Boyle Schools has tight budget after gaining 120 non-resident students; Board discusses bonding softball project, non-residence procedure changes

Published 11:44 am Tuesday, January 31, 2023


The Boyle County School District’s general fund had a deficit of $1.2 million in the 2021-22 fiscal year. Reasons for increased expenses include construction projects, inflation, and no state funds for the influx of non-resident students.

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House Bill 563, which allows students to attend other school districts, took effect this school year. While this bill had a minimal impact on other districts throughout the state, Boyle Schools gained 120 students across the district.

The district charges $500 tuition per non-resident student per year. However, the bill itself did not change funding for schools that received more or less students.

Superintendent Mike LaFavers said in the Board of Education meeting on Jan. 19 that they have spent more money to educate more students, but have not been compensated by the state. He said he’s spoken to people in Frankfort about getting this rectified.

“At some point out of fairness, the situation needs to change,” LaFavers said. “We’re educating the kids, they’re here, but someone else is getting the money.”

Funding for schools is always based on prior year attendance, but schools have been judged on outdated numbers due to the pandemic.

Finance Director Bobbie Brown said they should be compensated for extra students for the next school year.

“Obviously this speaks to Boyle County, I mean everybody wants to be here; we’ve just got to get the funding matched up,” Brown said.

The board discussed making slight changes to procedures for accepting non-resident students.

The main changes would be that students applying for enrollment should be in good academic standing, not have significant behavior events, and be required to be in good attendance. The term of enrollment would be one year, subject to annual review in compliance with the criteria listed.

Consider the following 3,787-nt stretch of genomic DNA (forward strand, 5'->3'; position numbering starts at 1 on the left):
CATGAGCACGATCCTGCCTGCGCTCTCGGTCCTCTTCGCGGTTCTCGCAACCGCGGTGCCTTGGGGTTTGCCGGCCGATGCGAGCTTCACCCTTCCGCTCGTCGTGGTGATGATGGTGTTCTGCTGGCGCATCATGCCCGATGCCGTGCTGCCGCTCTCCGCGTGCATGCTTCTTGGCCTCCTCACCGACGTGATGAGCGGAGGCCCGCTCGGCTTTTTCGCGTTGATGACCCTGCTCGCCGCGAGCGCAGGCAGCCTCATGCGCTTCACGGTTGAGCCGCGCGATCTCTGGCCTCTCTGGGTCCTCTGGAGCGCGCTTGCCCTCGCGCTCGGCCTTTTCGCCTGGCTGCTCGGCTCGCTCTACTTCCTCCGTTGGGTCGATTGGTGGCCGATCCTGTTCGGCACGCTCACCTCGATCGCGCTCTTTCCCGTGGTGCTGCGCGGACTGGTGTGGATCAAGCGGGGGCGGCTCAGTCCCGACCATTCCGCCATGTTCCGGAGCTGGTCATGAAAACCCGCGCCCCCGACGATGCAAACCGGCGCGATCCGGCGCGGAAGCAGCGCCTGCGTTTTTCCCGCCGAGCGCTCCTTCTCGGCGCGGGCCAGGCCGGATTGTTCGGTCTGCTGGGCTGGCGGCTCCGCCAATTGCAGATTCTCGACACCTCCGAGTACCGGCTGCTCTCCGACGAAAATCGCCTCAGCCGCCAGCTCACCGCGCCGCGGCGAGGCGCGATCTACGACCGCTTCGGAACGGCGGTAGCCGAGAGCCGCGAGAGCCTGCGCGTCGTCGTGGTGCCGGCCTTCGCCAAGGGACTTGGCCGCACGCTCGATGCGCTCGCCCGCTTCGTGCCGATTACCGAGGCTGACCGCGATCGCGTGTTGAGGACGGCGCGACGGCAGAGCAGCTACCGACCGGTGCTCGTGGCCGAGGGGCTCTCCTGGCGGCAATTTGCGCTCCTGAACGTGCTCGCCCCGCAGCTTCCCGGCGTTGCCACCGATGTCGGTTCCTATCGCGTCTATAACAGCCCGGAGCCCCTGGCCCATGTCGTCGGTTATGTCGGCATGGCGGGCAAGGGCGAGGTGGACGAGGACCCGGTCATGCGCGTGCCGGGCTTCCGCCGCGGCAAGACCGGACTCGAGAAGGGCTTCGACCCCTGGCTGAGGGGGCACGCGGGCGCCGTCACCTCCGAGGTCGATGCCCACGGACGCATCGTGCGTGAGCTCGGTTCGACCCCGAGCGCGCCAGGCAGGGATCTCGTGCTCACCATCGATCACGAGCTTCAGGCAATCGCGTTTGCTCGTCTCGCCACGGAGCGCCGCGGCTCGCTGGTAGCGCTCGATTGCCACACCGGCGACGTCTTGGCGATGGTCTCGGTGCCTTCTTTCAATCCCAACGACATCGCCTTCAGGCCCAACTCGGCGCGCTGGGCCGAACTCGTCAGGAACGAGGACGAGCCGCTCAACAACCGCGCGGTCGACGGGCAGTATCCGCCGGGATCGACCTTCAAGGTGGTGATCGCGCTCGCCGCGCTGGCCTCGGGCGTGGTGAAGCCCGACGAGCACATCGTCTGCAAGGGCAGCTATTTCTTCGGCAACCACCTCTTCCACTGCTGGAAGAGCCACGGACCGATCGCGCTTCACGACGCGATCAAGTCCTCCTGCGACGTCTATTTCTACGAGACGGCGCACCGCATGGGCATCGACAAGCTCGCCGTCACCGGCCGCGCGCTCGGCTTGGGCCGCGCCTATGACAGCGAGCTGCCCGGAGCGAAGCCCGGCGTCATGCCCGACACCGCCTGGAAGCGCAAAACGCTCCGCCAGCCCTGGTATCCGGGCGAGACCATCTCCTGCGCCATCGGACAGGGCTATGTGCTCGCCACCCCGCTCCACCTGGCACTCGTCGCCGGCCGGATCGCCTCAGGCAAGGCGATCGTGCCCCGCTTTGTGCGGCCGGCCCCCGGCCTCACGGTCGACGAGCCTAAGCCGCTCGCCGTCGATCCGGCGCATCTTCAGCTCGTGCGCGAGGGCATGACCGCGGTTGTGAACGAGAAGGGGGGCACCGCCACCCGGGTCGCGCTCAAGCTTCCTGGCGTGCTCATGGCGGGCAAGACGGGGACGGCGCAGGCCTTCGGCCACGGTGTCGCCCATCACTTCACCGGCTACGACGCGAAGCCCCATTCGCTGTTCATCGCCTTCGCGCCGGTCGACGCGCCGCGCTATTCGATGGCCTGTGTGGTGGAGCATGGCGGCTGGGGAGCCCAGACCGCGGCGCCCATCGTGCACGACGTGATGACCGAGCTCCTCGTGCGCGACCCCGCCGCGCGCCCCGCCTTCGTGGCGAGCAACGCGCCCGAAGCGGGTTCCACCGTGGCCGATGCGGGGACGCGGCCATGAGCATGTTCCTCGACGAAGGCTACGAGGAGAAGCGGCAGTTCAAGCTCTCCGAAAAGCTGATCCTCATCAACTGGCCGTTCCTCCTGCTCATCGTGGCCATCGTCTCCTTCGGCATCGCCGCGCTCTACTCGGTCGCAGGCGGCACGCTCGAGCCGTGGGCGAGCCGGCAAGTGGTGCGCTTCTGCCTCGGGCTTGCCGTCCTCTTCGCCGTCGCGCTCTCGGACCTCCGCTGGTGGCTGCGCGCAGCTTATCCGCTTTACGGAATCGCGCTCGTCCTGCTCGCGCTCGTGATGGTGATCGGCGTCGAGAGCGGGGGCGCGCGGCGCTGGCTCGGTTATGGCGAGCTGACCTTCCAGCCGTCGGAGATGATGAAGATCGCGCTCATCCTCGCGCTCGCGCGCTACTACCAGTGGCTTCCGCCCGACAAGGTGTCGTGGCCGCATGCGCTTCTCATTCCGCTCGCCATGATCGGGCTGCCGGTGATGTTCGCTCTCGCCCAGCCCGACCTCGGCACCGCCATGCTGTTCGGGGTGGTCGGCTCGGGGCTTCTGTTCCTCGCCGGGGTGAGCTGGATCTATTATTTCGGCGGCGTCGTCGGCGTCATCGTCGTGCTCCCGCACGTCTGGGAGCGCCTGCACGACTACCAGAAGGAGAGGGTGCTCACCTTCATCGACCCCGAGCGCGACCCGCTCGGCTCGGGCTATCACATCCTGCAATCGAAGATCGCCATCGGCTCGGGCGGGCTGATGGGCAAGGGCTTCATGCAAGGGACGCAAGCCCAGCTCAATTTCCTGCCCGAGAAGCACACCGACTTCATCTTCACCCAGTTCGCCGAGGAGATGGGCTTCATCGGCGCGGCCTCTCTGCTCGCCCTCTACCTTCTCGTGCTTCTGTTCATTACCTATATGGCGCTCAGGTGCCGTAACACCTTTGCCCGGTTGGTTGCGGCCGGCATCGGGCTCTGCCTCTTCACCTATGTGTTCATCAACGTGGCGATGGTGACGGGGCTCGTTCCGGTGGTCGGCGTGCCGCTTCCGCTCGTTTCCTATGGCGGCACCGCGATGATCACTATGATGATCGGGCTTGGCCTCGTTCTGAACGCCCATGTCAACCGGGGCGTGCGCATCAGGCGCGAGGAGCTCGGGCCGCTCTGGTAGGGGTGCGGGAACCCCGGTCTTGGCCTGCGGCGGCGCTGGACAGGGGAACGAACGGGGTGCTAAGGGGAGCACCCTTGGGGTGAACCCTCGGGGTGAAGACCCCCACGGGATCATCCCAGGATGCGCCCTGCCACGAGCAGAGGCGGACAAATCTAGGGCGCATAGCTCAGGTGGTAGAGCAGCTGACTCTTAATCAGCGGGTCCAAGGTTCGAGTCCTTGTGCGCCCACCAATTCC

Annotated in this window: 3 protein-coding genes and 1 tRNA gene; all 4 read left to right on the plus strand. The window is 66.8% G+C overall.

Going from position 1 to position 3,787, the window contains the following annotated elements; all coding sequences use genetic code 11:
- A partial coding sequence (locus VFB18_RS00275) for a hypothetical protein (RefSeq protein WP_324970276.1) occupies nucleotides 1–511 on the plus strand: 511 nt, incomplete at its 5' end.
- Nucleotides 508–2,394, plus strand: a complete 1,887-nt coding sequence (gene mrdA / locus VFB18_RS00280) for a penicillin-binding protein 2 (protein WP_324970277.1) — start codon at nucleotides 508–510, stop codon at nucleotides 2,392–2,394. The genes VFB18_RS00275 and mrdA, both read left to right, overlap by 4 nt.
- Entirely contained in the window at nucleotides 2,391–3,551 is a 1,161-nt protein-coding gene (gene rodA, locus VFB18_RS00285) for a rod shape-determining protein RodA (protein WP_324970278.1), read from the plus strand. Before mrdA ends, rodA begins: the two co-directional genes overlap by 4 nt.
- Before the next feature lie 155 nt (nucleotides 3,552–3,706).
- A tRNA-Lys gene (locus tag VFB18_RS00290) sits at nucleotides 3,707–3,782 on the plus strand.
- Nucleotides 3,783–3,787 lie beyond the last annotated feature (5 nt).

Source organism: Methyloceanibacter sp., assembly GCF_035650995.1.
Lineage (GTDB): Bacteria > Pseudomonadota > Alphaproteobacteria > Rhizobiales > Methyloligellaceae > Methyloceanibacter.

The board may increase the cap for kindergarten at Woodlawn, going from four classes to five.

One local family who attended the meeting spoke about a need for an additional change. This family has a non-resident student at Woodlawn, and will have another child entering kindergarten soon.

They asked the board to consider adding a policy that siblings of current non-resident students have priority over new applicants. They said family logistics would be very difficult to have kids in two school systems.

The board said they would discuss the matter. They did not approve any changes yet, but may take action at their February meeting.

Other budget concerns

Other factors affecting the district’s budget are inflation, building maintenance and construction projects.

The board heard an audit report on their 2021-22 finances by Stephanie Abell with White and Company. The audit did not have any findings of noncompliance. However, it showed a lowering balance in the general fund.

The general fund’s beginning balance in fiscal year 2022 was $8,374,645. The ending fund balance on June 30, 2022 was $7,188,667. Revenues showed an increase of $1,126,501, while expenditures showed an increase of $2,401,546 from the prior year.

The district had $39.1 million in total revenue and $37.9 million in total expenses. Bond debt payments for fiscal year 2022 totaled $2.145 million in principal payments and $1.405 million in interest payments.